be found
here.  


Excerpt from Religion Without God
by Ronald Dworkin

Another very engaging book “synopsis” can
be found in the April 4, 2013 edition of the
NY Review of Books: offered by the editors
called “
Religion Without God.” This is the title
of a forthcoming book to be published by Harvard University Press later this year. Before he died on
February 14, Ronald Dworkin sent to the editors of the New York Review the book text, and the
editors have here published an excerpt from the first chapter. The author, a noted philosopher and
scholar, keys off of the famous statement by Albert Einstein that, though an atheist, Albert considered
himself a deeply religious man. So Dworkin pursues this notion of “religious atheism” (as recognized
by the U.S. Supreme Court) as well as the atheism of contemporary zealots such as Richard Dawkins,
and grounds his argument in the notion of “universally accepted values” that help define us as humans.
This excerpt (found
here) is worth considerable attention, and the book promises to be a significant
contribution to the ongoing discussion we are all having.  

Evolution, Creation and
Semiotics Project

Christopher Southgate
, Research Fellow
in the Department of Theology at the
University of Exeter and trained biochemist with a Ph. D. from Cambridge, along with his colleague
Dr. Andrew Robinson, have embarked on an interdisciplinary project in philosophy, science and
religion, developed with the support of the Science and Transcendence Advanced Research Series
(STARS) programme of the Centre for Theology and the Natural Sciences (CTNS).   The project will
investigate the emergence of signs, interpretations and meaning from the origin of life to the
incarnation of the Word.  It seeks to develop a philosophical framework where both science and
religion can find a place.  Based on the semiotics (theory of signs) research of American philosopher
Charles S. Peirce, the project will explore his semiotic framework as a mediator between science and
religion, leading to new hypotheses in philosophy, human evolution and theology.  Co-investigators
include Terrence Deacon, Ph.D., Professor of Biological Anthropology and Linguistics, U.C.
Berkeley, Niles Lehman, Ph.D., Professor of Chemistry, Portland State University, and Bruce Weber,
Ph.D., Emeritus Professor of Biochemistry, C.S.U. Fullerton.  The web site can be found
here.  

Robert Neville’s New Home Page

Robert Neville
, philosopher, theologian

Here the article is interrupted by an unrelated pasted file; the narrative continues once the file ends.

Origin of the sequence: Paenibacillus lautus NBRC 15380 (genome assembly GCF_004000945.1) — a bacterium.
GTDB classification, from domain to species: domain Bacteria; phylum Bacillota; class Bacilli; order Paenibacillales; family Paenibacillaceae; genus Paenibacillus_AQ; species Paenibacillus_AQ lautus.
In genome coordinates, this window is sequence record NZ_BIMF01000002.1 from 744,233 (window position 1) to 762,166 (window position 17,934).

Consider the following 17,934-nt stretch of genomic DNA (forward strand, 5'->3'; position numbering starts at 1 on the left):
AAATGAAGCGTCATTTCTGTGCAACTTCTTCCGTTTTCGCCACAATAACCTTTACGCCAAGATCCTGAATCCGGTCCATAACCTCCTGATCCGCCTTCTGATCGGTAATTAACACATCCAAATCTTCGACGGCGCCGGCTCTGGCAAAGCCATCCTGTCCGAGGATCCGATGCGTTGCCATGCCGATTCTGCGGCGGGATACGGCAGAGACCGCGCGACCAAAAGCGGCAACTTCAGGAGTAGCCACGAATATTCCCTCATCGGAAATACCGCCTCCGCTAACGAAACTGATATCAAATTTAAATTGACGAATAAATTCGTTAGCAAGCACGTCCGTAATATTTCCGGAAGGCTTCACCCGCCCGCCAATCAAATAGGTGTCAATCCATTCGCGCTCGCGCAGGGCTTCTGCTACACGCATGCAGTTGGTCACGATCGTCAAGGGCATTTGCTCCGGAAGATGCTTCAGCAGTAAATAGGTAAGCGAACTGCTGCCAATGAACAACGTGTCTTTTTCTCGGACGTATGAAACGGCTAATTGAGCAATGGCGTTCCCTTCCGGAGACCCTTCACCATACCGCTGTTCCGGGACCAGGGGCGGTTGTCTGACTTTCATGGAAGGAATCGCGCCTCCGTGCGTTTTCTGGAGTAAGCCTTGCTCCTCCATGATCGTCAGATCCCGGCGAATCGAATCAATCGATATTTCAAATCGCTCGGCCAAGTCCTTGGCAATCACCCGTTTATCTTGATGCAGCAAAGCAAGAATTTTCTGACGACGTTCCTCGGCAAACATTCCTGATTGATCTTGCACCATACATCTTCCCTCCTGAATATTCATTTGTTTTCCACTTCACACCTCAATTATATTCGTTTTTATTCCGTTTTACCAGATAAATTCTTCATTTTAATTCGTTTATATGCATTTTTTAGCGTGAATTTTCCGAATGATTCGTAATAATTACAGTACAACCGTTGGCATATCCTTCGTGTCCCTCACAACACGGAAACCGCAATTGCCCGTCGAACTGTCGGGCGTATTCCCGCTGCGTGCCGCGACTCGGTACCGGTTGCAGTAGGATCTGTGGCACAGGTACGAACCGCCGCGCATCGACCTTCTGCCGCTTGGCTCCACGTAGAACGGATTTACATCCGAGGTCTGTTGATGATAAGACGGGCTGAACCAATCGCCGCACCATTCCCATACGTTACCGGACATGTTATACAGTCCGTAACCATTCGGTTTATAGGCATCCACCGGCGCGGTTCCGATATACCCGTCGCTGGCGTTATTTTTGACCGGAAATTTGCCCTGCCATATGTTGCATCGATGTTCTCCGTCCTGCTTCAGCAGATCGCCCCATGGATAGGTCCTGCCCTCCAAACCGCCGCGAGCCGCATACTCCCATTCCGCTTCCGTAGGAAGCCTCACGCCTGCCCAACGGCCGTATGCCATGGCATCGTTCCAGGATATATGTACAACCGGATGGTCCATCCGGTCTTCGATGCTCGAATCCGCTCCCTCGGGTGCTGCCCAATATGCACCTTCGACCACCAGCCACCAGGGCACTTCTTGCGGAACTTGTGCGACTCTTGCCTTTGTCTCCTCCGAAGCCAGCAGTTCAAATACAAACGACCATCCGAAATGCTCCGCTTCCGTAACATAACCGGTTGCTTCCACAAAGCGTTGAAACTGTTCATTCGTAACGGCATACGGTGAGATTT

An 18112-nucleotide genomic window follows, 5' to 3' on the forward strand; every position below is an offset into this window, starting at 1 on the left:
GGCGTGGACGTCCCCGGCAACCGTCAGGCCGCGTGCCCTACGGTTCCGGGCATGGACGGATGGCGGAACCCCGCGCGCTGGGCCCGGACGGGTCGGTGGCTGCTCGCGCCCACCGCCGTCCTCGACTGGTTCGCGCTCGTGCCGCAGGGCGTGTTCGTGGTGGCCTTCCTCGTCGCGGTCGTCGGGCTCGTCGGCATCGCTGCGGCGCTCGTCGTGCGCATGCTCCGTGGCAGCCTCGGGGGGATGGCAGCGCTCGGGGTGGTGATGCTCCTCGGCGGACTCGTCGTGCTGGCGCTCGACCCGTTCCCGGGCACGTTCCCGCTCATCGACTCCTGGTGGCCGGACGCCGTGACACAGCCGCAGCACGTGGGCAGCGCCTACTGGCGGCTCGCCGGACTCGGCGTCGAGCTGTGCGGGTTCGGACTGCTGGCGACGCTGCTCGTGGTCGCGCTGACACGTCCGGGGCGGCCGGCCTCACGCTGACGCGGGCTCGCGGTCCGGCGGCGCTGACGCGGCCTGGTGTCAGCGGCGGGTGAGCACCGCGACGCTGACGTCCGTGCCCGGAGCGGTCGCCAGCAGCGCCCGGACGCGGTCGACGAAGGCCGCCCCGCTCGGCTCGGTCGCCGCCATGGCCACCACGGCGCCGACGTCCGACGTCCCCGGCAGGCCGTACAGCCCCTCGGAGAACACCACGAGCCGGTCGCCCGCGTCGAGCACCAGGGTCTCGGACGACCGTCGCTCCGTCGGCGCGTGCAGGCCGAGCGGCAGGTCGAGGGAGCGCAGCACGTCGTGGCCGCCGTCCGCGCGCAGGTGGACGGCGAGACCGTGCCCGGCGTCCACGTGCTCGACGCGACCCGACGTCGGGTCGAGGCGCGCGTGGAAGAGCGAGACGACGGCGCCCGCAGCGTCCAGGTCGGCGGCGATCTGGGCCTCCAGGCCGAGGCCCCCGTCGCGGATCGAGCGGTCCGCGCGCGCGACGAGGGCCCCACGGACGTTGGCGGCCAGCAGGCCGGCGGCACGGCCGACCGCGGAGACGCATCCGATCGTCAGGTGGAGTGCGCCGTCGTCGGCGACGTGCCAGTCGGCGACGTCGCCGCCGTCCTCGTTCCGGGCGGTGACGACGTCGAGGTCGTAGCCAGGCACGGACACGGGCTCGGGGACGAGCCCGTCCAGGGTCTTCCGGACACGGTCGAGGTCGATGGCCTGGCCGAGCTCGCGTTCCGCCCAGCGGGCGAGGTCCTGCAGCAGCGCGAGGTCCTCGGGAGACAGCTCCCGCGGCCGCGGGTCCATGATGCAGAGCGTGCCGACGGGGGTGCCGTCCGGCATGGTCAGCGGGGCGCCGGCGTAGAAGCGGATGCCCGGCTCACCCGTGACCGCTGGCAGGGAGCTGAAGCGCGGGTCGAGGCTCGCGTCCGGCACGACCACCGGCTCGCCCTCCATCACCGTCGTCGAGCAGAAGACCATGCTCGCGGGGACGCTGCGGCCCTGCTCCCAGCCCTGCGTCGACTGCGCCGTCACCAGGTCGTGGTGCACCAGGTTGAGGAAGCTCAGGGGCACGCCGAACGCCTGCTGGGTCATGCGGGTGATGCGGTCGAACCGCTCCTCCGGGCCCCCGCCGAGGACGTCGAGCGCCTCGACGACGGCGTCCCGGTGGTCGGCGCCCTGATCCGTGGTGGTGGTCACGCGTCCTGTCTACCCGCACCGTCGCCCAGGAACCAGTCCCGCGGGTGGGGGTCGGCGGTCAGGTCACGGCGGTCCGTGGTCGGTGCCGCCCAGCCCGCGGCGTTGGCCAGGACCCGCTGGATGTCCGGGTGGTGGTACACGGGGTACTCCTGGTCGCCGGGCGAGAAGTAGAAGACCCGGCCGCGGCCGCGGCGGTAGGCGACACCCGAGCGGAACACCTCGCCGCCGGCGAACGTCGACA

and elder in the United Methodist Church,
has a new expanded web site that provides
significant biographical materials, an
up-to-date bibliography and, of particular
interest to WesleyNexus participants, a cache of sermons, 97 in all.  Over the course of his prolific
career, Neville has addressed how one can be religious in an age characterized by pluralism, secularism
and skepticism.  Though his positions are not without controversy, he is, without a doubt, one of the
most significant philosophical theologians of our time.  Through his sermons, those outside the
academy can get a feel for the mind of this most productive thinker.  You can find his web site
here.


      

On Saturday March 16, 2013, The Science and Religion Study Group which functions as part of the
Washington Theological Consortium, hosted the fourth in its series of conferences – all in the
framework of the overall theme ATOM + EVE: Using Science in Pastoral Ministry. This has been a
24-month project (beginning with the initial conference on November 12, 2011, which focused on “the
Origin of the Universe”) to aid those engaged in pastoral ministry to become conversant with
contemporary issues in science. This concluding conference addressed broad themes within the
dominant paradigm of evolution, and was hosted at St. Paul College in Washington DC. The day
featured four major presentations: (1) “
Anthropic Coincidences and the Multiverse Idea” presented
by Dr. Stephen Barr, professor of physics at the University of Delaware,  (2) “
A Psychological
Anthropic Principle: Can We Live Outside of the Boundaries (and Can We Live Within
Them)?
” presented by Dr. Everett L. Worthington, Jr., Professor of Psychology and Department
head at Virginia Commonwealth University; (3) “
The Material Turn” presented by Dr. Michael J.
Scanlon, O.S.A., professor emeritus at Villanova University, and (4) “
Christ in Evolution” presented
by Dr. Ilia Delio, OSF who teaches at the Woodstock Center at Georgetown University. All four
conferences over the four-year period, chaired by Dr. Joseph Wimmer of Catholic University and Dr.
Daryl Domning of Howard University, attracted many persons into the science and religion dialogue.
The project was sponsored in part through a grant from the John Templeton Foundation. A web site is
planned to frame follow-up dialogue, and we will post the link when it is available.



God Bless,
Rick Barr, Secretary, WesleyNexus
wesleynexus@aol.com
March 26, 2013